Independent reports are being received by EE Publishers that energy minister Jeff Radebe has requested the Necsa board to provide reasons why it should not be removed, and that issues relating to the Necsa chairman are central to this matter.
It appears that the issues raised by the minister with the board concern matters of governance, engagements with Russian nuclear interests and possible unauthorised research reactor deals with Russia’s Rusatom, overseas trips by the Necsa chairman, unauthorised media releases, articles and/or communications, and apparent conflicts of interest.
Formal questions have been put to Minister Radebe, to Necsa chairman Dr Kelvin Kemm and to Necsa CEO Phumzile Tshelane, including a request for confirmation as to whether the reports being received are correct or not, and/or whether there is any substance to these reports, to which Necsa has replied:
“The Necsa board and the Minister of Energy are engaged in discussions relating to the proper governance of the corporation. These engagements constitute the normal board and shareholder engagements and cannot be, at this stage, carried out in newspapers. Necsa expects that the outcomes may be communicated by the minister and/or the Necsa board at some stage.”
Necsa further indicated that as the board is appointed by the Minister of Energy, it would be more appropriate for EE Publishers to approach the minister for further information, and not Necsa. At the time of publishing this article, no reply had been received to the questions put to the Minister of Energy, although confirmation was received that the minister had received the questions.
Necsa is the Nuclear Energy Corporation of South Africa, a state-owned enterprise undertaking research and development and commercial activities in the field of nuclear energy and radiation sciences, and the production of medical nuclear radioisotopes and associated services. Necsa is also responsible for processing source material, including uranium enrichment, and co-operating with other institutions, locally and abroad, on nuclear and related matters.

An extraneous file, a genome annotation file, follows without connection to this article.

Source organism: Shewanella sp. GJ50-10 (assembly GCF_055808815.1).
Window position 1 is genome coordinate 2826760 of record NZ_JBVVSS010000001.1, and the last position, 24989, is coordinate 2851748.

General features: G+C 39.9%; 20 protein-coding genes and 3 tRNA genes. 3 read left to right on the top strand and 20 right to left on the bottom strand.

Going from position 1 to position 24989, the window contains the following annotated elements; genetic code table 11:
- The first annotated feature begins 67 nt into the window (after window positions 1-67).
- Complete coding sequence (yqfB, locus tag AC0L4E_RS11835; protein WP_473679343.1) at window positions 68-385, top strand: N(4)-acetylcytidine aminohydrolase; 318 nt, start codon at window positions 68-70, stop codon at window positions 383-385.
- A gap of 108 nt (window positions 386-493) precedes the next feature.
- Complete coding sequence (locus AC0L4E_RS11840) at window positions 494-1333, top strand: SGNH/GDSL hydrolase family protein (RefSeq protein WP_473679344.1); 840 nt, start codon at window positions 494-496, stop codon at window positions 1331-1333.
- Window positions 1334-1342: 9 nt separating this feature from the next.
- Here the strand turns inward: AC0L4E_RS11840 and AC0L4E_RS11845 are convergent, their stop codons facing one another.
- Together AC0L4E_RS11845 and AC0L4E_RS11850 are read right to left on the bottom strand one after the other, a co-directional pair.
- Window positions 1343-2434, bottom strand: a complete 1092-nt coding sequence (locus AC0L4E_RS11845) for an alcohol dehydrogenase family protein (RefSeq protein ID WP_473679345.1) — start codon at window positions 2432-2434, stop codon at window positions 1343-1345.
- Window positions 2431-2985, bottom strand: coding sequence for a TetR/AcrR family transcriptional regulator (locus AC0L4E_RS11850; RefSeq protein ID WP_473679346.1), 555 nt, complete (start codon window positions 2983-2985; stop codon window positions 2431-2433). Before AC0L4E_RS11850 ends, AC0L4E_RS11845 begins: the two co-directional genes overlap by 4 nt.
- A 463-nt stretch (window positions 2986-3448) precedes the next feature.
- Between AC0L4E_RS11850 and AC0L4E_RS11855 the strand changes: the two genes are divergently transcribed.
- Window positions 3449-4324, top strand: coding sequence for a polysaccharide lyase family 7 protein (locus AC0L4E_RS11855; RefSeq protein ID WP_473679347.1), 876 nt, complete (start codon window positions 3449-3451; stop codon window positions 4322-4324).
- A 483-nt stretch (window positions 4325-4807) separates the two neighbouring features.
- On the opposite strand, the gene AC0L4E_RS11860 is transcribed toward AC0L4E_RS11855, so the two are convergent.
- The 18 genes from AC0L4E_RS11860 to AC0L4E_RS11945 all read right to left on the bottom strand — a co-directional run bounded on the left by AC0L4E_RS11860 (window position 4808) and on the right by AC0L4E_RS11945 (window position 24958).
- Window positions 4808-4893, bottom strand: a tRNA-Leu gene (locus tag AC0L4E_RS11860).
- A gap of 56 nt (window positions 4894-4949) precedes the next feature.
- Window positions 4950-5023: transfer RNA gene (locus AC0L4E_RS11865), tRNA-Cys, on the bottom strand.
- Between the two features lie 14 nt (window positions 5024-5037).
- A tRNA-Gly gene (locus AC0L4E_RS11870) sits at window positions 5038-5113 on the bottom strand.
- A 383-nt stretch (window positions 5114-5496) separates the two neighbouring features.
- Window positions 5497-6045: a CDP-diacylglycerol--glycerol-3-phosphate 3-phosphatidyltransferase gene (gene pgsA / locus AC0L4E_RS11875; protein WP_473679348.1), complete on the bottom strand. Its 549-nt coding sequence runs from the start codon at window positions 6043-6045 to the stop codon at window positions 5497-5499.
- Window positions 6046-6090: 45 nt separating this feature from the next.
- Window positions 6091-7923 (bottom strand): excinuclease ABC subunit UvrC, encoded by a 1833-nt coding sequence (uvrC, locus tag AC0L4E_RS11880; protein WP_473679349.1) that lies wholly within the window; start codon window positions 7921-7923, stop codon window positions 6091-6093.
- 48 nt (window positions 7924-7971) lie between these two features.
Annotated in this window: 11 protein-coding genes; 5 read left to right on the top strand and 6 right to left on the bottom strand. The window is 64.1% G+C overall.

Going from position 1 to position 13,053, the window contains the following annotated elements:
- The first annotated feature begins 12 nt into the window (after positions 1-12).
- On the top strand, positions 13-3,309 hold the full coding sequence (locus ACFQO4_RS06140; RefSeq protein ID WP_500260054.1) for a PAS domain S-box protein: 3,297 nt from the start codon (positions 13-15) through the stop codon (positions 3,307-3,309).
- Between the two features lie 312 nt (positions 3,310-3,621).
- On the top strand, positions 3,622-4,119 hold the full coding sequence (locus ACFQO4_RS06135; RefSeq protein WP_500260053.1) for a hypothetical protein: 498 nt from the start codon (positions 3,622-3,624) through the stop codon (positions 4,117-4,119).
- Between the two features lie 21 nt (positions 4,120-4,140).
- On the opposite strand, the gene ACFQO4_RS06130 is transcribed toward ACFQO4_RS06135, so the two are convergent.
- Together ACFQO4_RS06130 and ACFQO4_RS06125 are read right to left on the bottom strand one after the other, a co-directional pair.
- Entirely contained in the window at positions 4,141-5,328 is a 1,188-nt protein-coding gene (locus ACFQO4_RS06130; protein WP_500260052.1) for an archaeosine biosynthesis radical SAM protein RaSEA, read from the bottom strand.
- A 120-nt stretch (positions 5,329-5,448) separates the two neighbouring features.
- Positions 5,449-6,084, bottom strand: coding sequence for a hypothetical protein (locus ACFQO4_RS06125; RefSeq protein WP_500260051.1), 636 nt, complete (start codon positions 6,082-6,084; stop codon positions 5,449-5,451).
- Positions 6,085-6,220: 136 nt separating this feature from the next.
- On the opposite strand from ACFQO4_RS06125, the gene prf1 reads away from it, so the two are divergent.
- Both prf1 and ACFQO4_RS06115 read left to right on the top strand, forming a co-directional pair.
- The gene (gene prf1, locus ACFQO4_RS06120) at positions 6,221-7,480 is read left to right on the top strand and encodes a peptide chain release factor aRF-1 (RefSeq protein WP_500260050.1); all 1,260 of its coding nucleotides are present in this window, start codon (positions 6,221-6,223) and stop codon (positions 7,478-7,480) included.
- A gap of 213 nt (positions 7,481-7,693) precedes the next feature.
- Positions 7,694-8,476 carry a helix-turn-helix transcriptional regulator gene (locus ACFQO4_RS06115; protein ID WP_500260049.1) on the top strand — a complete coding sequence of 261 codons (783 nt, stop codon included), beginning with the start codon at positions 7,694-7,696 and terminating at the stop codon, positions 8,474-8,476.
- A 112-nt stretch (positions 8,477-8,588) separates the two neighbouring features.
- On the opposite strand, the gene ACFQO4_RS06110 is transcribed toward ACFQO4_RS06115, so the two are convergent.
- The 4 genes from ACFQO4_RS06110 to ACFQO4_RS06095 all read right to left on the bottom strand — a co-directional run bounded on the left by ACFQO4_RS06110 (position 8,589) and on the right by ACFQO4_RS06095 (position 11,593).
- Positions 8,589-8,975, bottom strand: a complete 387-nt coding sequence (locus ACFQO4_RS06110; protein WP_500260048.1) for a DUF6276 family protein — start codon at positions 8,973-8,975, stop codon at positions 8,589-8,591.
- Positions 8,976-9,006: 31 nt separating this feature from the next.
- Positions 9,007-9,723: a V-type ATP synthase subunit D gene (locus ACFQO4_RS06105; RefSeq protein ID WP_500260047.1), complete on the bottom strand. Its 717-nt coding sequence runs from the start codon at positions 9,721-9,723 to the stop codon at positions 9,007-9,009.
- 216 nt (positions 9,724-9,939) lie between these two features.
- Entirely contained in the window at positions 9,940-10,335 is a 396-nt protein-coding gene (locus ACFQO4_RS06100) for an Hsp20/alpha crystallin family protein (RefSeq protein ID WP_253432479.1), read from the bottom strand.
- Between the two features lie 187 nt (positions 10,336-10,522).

Apart from its main activities at Pelindaba, near Pretoria, which include operation and utilisation of the SAFARI-1 research reactor, Necsa also manages and operates the Vaalputs National Radioactive Waste Disposal Facility in the Northern Cape on behalf of the National Radioactive Waste Disposal Institute (NRWDI).
Over the last few years, Necsa has been embroiled in a number of debilitating operational, financial and governance challenges.
As a result of safety procedure lapses, Necsa’s NTP Radioisotopes plant, which produced a significant share of the world’s commercial medical nuclear radioisotope, Molybdenum-99, was shut down by the National Nuclear Regulator (NNR) in November 2017. The shutdown lasted almost a full year.
Several attempts to restart the NTP plant were undertaken during the leadership of Thabo Tselane, a Necsa-appointed NTP board member who, according to media reports, took over as interim group managing director from Tina Eboka, when she and four NTP executives were suspended. Up until July 2018, these attempts by Tselane appear to have failed.
Since July, when the senior executives, including Eboka, were reinstated after a nearly seven-month period of suspension, the process of rectifying shortcomings and bringing the operating and safety procedures in line with the requirements of the NNR seemed to have been marred by what appeared to be conflict between the boards and management of NTP Radioisotopes and its parent company, Necsa.
The problem was finally resolved after energy minister Jeff Radebe appointed deputy energy minister Thembisile Majola to assume full oversight of the board of NTP Radioisotopes from Necsa, which enabled more efficient communication between NTP, Necsa and the NNR.
It was announced in mid-November that the NTP Radioisotopes plant was back in operation after conditional approval to restart was given by the NNR.
NTP Radioisotopes normally has a revenue of about R1.3 billion a year, providing a contribution of more than 50% to the revenue of the Necsa group. The closure of the NTP production plant for a year has therefore had a devastating financial impact.
There are also wider concerns regarding the financial health of Necsa. The auditor-general has raised ongoing concerns about inadequate financial provisions by Necsa for decommissioning and dismantling costs at the end-of-life of Necsa’s SAFARI-1 research reactor.
As a result, Necsa’s annual financial statements for the year ending March 31, 2018, which were due to be published by end September 2018, have still not been tabled.
Chris Yelland is investigative editor at EE Publishers.
Note: This article will be updated as further information comes to hand, and/or a response from energy minister Jeff Radebe is received.